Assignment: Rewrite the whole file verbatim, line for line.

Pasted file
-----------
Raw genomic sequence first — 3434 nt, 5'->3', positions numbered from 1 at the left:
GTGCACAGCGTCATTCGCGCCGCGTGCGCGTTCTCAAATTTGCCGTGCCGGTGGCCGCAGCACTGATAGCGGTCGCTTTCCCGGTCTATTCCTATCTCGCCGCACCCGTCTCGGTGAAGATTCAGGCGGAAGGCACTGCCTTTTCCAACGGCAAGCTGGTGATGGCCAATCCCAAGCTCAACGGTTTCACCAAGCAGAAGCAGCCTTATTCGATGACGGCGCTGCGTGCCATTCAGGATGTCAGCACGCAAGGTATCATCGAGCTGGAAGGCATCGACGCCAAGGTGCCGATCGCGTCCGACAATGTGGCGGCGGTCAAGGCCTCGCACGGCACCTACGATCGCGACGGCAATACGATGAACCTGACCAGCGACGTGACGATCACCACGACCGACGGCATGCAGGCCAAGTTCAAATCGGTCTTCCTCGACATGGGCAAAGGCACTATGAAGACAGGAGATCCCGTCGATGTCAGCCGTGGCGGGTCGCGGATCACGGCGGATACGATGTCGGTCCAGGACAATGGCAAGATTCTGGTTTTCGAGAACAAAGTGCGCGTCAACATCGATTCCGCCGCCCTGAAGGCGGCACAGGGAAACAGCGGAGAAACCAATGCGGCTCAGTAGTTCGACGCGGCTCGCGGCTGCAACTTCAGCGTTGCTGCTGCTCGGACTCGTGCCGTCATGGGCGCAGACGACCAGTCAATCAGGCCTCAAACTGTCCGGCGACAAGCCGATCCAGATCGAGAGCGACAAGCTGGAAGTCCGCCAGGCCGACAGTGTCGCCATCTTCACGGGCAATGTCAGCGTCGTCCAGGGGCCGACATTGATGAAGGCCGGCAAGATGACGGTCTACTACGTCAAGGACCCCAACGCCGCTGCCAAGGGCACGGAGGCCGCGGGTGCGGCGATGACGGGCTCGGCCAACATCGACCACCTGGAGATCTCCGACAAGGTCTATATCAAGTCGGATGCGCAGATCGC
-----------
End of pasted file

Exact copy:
Raw genomic sequence first — 3434 nt, 5'->3', positions numbered from 1 at the left:
GTGCACAGCGTCATTCGCGCCGCGTGCGCGTTCTCAAATTTGCCGTGCCGGTGGCCGCAGCACTGATAGCGGTCGCTTTCCCGGTCTATTCCTATCTCGCCGCACCCGTCTCGGTGAAGATTCAGGCGGAAGGCACTGCCTTTTCCAACGGCAAGCTGGTGATGGCCAATCCCAAGCTCAACGGTTTCACCAAGCAGAAGCAGCCTTATTCGATGACGGCGCTGCGTGCCATTCAGGATGTCAGCACGCAAGGTATCATCGAGCTGGAAGGCATCGACGCCAAGGTGCCGATCGCGTCCGACAATGTGGCGGCGGTCAAGGCCTCGCACGGCACCTACGATCGCGACGGCAATACGATGAACCTGACCAGCGACGTGACGATCACCACGACCGACGGCATGCAGGCCAAGTTCAAATCGGTCTTCCTCGACATGGGCAAAGGCACTATGAAGACAGGAGATCCCGTCGATGTCAGCCGTGGCGGGTCGCGGATCACGGCGGATACGATGTCGGTCCAGGACAATGGCAAGATTCTGGTTTTCGAGAACAAAGTGCGCGTCAACATCGATTCCGCCGCCCTGAAGGCGGCACAGGGAAACAGCGGAGAAACCAATGCGGCTCAGTAGTTCGACGCGGCTCGCGGCTGCAACTTCAGCGTTGCTGCTGCTCGGACTCGTGCCGTCATGGGCGCAGACGACCAGTCAATCAGGCCTCAAACTGTCCGGCGACAAGCCGATCCAGATCGAGAGCGACAAGCTGGAAGTCCGCCAGGCCGACAGTGTCGCCATCTTCACGGGCAATGTCAGCGTCGTCCAGGGGCCGACATTGATGAAGGCCGGCAAGATGACGGTCTACTACGTCAAGGACCCCAACGCCGCTGCCAAGGGCACGGAGGCCGCGGGTGCGGCGATGACGGGCTCGGCCAACATCGACCACCTGGAGATCTCCGACAAGGTCTATATCAAGTCGGATGCGCAGATCGC